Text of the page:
Athena's Web Weekly Column

  Week of March 8th - March 14th,  2002

Royal Mane

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   We continue our exploration of Ovid's Fasti, this week examining Jan. 15th and 16th, when the Sun was in Capricorn and the Moon in Leo.

Ancient Europe

Pagan Europe, with 'AVSO-NIA' marked in southern Italy

   The central theme running through each of these days is that of the symbolic heart of the Lion. Leo is the sign of children, nobility, and leadership. We're examining two days, because the Moon remains in a sign for a period of approximately two and a half days. With the Moon in Cancer on the Ides of January, the 13th, two days later the Moon would be in Leo, the next sign of the zodiac.

   It seems that in days of old, 'Ausonian' matrons drove in carriages. This would have been a sign of distinction for them, separating them from the common folk who would have had to either go on foot, or find some other means of transportation. Ausonia was one of the ancient names of Italy, which it received from Auson, the son of Ulysses. The original text for this date is loaded with geographical tags with which the Romans of the early empire would have been familiar, but which seem foreign and distant from our perspective. But the central theme is that because these 'nobles,' these women of rank were stripped of a portion of their honor, they retaliated by aborting their children, and the senate finally had to do something about it.

   "For of old Ausonian matrons drove in carriages... Afterwards the honour was taken from them, and every matron vowed not to propagate the line of her ungrateful spouse by giving birth to offspring; and lest she should bear children, she rashly by a secret thrust discharged the growing burden from her womb. They say the senate reprimanded the wives for their daring cruelty, but restored the right of which they had been mulcted; and they ordained that now two festivals be held alike in honour of the Tegean mother to promote the birth of boys and girls."

Carmenta

Carmenta

   On the 16th, the theme shifts to a different facet of Leo. Here, respect for nobility and leadership is challenged, and stamped out. The motif is repeated, once using an example from the 4th century BC, the other more contemporary with Ovid's era.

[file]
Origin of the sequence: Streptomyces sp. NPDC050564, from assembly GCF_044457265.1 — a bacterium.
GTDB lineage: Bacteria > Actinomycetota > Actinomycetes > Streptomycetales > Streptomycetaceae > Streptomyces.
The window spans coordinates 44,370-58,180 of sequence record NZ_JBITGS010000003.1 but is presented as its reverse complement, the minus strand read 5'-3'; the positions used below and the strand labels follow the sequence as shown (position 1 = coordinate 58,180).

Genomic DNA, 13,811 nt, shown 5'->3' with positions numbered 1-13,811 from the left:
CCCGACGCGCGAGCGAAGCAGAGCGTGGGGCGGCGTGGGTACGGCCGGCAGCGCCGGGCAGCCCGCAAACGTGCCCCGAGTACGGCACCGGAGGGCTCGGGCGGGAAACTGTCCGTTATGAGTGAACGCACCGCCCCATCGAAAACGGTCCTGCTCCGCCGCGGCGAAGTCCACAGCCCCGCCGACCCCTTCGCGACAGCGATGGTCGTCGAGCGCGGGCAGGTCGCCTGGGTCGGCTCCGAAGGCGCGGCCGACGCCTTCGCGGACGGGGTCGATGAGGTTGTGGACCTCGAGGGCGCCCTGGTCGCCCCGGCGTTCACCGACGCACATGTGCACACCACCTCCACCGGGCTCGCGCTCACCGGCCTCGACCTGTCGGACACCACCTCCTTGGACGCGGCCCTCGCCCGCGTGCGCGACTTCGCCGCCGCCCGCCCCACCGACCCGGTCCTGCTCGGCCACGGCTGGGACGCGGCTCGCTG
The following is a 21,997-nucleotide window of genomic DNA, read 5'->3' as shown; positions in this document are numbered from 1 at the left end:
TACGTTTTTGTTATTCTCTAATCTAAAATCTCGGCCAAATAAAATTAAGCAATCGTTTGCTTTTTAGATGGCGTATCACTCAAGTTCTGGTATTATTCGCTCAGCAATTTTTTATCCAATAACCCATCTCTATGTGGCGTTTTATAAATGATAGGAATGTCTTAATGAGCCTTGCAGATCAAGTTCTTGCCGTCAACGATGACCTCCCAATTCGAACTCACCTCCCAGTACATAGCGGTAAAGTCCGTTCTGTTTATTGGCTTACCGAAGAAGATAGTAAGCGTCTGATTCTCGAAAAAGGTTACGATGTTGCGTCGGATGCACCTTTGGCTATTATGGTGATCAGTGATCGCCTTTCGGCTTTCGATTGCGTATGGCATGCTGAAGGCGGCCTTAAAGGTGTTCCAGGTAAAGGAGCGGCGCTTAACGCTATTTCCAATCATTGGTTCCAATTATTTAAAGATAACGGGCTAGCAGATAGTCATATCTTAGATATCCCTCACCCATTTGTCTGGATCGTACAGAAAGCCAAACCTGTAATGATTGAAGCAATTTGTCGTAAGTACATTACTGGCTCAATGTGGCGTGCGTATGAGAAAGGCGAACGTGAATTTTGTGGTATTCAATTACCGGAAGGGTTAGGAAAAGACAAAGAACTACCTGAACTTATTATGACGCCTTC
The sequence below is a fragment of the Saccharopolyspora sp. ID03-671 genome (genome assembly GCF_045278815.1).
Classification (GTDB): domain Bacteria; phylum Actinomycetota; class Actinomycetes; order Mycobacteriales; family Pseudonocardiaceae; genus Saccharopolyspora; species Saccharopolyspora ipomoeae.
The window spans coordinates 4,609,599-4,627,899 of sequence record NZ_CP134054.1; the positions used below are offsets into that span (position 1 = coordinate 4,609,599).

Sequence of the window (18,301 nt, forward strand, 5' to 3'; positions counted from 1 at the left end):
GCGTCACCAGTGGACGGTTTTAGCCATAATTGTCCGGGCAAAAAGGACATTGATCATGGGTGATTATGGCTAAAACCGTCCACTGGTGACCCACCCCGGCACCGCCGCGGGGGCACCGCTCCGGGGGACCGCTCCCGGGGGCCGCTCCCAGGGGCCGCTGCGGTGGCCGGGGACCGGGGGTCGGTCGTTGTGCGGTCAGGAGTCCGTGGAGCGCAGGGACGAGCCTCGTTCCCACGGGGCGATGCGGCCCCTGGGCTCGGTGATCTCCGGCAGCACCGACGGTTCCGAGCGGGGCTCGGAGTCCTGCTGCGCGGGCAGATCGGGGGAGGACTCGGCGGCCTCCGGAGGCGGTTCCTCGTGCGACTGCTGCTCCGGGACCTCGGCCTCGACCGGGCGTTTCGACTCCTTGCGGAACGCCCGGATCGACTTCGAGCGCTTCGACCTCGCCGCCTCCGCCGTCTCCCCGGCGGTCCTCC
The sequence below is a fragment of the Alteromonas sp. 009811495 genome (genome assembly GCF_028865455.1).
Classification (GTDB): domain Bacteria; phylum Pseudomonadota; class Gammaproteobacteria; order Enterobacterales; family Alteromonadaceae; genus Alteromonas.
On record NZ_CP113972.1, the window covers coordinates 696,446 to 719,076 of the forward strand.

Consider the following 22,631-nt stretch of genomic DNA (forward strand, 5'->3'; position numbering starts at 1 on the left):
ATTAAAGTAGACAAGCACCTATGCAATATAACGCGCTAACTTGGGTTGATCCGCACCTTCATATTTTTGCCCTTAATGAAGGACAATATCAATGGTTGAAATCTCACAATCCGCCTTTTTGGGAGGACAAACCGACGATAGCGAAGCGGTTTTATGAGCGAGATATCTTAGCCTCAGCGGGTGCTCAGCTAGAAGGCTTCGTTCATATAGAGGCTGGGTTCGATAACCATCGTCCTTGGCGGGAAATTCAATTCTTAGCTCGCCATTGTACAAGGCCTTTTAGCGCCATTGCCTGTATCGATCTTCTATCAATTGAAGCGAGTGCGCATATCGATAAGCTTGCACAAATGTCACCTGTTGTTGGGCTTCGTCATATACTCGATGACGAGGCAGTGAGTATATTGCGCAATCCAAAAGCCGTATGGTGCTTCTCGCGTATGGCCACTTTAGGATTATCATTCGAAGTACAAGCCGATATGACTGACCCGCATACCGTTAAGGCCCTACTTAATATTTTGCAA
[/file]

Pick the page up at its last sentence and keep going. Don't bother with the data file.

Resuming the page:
"Furius, the vanquisher of the Etruscan folk, had vowed the ancient temple, and he kept his vow. The cause was that the common folk had taken up arms and seceded from the nobles, and Rome dreaded her own puissance. The recent cause was better: Germany presented her dishevelled locks at thy command, leader revered; hence didst thou offer the spoil of the vanquished people, and didst build a temple to that goddess whom thou thyself dost worship. That goddess thy mother..."

   Livia, the wife of Augustus, was a mortal elevated to deity. The Roman emperors increasingly employed this practice, although as an oriental import it had initially been frowned on during the Republic.
Livia, wife of Augustus, and goddess

Livia, wife of Augustus, mother of Tiberius
Roman goddess

In each example, personal pride (Leo) is wrestling with the state (Capricorn), precisely as the celestial lights indicated.

   We are witnessing the calendar in action, with the old rituals and traditions mixing with the new glory of Empire. Ovid, and the priests who had coordinated the Solar/Lunar calendar of the Republic, had kept their finger on the pulse of the planets, choreographing it so that on holidays people would dance in time with its celestial drumbeat.




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